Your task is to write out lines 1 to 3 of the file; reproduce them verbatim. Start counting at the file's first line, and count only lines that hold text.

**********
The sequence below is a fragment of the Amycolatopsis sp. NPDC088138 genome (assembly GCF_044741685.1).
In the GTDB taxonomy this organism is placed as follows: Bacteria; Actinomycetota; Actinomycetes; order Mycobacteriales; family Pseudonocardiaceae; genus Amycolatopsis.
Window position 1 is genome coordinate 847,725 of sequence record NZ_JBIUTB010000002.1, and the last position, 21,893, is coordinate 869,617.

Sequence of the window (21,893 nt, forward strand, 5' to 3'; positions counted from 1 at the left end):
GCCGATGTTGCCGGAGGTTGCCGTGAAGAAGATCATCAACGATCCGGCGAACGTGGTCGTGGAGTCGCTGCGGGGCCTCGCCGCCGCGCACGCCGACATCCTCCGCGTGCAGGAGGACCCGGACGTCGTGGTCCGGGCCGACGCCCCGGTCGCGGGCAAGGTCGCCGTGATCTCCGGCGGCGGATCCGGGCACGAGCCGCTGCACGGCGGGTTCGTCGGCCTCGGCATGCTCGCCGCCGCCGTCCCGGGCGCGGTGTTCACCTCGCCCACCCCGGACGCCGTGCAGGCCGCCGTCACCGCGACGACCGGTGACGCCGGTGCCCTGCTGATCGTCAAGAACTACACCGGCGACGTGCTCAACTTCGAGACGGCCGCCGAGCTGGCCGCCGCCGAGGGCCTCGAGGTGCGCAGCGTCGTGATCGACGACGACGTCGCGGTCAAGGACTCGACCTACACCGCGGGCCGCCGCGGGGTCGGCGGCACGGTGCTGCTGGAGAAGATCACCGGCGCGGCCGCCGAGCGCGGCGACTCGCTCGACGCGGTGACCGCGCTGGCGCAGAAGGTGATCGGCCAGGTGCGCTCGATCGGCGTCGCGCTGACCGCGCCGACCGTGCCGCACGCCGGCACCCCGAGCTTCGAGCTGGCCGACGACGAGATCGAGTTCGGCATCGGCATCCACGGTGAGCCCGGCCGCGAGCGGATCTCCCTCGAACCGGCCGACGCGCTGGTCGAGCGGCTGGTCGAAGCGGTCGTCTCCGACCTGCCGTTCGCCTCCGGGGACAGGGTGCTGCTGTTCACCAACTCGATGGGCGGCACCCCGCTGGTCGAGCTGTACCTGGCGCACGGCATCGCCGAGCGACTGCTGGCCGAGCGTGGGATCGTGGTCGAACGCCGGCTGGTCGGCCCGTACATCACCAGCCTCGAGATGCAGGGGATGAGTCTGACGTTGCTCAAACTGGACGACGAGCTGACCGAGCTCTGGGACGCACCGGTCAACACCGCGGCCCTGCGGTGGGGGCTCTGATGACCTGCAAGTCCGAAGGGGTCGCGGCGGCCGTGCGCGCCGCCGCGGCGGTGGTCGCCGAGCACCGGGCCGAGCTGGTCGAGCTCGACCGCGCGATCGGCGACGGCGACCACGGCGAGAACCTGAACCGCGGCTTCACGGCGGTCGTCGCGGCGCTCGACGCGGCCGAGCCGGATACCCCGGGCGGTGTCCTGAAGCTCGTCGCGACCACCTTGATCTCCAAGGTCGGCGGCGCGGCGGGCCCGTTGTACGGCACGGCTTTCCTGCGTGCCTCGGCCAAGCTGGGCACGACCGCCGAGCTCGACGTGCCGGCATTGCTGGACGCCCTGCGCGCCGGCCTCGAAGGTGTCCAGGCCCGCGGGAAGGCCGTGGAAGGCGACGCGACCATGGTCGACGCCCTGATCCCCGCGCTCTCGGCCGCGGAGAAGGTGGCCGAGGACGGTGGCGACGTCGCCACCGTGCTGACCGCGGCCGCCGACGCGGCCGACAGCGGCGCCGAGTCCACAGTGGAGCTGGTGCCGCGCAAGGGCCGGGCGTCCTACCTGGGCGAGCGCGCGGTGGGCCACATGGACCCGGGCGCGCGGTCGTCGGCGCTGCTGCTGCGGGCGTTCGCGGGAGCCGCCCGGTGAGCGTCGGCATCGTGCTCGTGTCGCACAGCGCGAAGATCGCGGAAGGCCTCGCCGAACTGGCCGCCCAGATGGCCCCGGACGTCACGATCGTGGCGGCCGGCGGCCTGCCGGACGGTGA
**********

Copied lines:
The sequence below is a fragment of the Amycolatopsis sp. NPDC088138 genome (assembly GCF_044741685.1).
In the GTDB taxonomy this organism is placed as follows: Bacteria; Actinomycetota; Actinomycetes; order Mycobacteriales; family Pseudonocardiaceae; genus Amycolatopsis.
Window position 1 is genome coordinate 847,725 of sequence record NZ_JBIUTB010000002.1, and the last position, 21,893, is coordinate 869,617.